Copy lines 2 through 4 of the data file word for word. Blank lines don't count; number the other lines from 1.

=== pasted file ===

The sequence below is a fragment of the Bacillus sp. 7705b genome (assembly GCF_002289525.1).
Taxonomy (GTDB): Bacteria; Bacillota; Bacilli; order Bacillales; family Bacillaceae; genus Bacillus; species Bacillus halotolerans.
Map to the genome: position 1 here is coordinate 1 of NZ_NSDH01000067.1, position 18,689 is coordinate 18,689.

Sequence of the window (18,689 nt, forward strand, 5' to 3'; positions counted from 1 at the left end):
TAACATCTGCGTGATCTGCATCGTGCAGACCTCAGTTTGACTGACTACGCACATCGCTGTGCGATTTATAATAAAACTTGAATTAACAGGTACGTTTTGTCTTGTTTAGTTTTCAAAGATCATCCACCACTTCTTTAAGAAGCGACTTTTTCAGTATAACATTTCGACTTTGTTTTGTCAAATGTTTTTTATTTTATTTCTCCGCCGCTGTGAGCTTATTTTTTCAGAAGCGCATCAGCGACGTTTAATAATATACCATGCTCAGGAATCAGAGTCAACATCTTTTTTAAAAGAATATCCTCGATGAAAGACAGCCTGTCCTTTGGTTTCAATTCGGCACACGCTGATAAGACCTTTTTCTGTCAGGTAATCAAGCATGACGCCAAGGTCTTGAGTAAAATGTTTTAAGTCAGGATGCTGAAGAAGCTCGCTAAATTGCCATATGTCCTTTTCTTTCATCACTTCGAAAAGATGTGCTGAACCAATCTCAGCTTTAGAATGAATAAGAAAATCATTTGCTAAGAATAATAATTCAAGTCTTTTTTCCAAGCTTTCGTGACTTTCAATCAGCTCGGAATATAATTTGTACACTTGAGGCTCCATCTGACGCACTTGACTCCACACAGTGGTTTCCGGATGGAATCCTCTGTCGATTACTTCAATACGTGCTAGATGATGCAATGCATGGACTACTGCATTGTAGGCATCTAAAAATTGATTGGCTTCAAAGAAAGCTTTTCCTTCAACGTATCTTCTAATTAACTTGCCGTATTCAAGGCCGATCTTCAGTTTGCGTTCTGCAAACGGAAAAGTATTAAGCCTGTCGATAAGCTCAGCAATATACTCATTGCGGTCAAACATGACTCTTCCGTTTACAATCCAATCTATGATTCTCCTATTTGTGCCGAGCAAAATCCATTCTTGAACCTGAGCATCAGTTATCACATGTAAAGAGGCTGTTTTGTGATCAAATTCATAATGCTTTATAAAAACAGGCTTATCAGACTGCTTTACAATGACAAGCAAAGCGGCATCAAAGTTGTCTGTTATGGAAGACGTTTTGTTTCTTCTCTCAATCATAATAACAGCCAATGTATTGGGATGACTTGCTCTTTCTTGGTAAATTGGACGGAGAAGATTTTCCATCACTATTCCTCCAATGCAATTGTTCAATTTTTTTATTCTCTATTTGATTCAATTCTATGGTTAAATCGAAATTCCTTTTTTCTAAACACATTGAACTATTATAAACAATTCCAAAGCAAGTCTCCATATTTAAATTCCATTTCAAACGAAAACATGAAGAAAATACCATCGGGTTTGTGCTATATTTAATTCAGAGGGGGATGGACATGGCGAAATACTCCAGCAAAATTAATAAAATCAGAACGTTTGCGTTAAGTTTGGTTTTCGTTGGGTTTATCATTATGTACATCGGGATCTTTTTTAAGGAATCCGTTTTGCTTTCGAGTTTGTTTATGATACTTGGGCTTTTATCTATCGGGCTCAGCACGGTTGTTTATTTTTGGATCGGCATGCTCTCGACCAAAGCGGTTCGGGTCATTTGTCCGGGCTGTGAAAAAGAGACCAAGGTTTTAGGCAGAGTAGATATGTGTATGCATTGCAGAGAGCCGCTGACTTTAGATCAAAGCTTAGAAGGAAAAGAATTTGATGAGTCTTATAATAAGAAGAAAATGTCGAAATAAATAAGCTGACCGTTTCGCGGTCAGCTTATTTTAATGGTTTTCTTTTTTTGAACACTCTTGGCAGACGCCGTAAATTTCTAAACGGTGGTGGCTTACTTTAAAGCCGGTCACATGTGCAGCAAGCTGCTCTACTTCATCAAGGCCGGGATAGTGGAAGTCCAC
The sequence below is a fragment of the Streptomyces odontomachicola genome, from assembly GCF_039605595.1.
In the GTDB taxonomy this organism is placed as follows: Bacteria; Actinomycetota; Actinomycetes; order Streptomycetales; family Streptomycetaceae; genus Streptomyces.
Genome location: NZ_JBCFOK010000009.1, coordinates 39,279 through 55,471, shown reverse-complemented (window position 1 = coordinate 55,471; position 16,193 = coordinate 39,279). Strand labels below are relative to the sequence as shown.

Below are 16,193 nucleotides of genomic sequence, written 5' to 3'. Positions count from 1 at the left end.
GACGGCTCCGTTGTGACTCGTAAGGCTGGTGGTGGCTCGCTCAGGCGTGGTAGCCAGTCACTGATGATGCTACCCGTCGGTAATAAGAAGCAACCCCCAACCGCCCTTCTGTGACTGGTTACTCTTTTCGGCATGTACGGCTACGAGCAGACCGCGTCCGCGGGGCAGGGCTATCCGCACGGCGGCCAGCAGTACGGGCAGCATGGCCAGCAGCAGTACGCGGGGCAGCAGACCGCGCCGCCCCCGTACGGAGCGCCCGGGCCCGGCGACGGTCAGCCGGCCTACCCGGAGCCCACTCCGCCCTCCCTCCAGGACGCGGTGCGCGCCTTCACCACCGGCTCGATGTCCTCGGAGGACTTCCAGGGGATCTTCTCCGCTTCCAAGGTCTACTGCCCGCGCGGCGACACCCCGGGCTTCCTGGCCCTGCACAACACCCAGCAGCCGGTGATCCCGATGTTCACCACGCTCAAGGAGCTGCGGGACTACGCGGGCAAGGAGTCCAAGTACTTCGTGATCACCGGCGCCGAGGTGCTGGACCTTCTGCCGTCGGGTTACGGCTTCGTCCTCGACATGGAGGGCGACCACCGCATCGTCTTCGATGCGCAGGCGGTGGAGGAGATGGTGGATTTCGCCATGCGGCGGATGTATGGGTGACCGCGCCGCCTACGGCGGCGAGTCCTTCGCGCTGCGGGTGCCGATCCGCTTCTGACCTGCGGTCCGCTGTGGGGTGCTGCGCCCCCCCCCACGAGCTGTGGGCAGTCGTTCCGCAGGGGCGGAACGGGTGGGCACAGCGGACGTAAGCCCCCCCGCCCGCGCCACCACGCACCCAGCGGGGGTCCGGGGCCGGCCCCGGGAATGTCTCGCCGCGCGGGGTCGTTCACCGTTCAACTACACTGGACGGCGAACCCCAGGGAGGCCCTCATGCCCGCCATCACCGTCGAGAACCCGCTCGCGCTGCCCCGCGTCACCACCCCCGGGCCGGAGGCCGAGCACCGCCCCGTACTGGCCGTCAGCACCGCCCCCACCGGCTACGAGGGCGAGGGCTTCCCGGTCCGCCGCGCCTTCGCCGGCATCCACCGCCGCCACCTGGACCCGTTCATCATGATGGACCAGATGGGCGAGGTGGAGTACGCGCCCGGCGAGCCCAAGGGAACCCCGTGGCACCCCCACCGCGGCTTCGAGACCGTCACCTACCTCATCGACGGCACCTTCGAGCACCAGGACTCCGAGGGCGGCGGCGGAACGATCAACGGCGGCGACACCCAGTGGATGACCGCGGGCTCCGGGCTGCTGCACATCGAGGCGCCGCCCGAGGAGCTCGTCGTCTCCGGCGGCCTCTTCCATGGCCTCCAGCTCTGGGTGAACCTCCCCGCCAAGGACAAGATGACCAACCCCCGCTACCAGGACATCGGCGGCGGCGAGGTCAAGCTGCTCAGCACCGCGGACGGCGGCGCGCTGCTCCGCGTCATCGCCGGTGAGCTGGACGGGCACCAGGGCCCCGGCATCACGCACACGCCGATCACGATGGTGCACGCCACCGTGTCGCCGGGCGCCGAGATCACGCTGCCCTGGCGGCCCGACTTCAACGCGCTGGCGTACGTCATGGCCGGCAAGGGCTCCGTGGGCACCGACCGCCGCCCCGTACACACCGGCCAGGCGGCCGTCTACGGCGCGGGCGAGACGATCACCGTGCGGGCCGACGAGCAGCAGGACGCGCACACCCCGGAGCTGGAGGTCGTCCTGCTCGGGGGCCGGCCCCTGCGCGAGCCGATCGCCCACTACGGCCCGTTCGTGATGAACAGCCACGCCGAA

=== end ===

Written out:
Taxonomy (GTDB): Bacteria; Bacillota; Bacilli; order Bacillales; family Bacillaceae; genus Bacillus; species Bacillus halotolerans.
Map to the genome: position 1 here is coordinate 1 of NZ_NSDH01000067.1, position 18,689 is coordinate 18,689.

Sequence of the window (18,689 nt, forward strand, 5' to 3'; positions counted from 1 at the left end):